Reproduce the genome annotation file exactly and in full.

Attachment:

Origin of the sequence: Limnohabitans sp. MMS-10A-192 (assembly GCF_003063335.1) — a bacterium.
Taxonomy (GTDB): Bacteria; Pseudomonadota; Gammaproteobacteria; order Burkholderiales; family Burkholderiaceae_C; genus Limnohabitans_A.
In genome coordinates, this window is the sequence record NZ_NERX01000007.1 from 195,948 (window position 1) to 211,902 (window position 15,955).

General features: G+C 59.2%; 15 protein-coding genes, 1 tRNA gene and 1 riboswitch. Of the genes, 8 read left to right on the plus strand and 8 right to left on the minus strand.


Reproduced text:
Origin of the sequence: Limnohabitans sp. MMS-10A-192 (assembly GCF_003063335.1) — a bacterium.
Taxonomy (GTDB): Bacteria; Pseudomonadota; Gammaproteobacteria; order Burkholderiales; family Burkholderiaceae_C; genus Limnohabitans_A.
In genome coordinates, this window is the sequence record NZ_NERX01000007.1 from 195,948 (window position 1) to 211,902 (window position 15,955).

General features: G+C 59.2%; 15 protein-coding genes, 1 tRNA gene and 1 riboswitch. Of the genes, 8 read left to right on the plus strand and 8 right to left on the minus strand.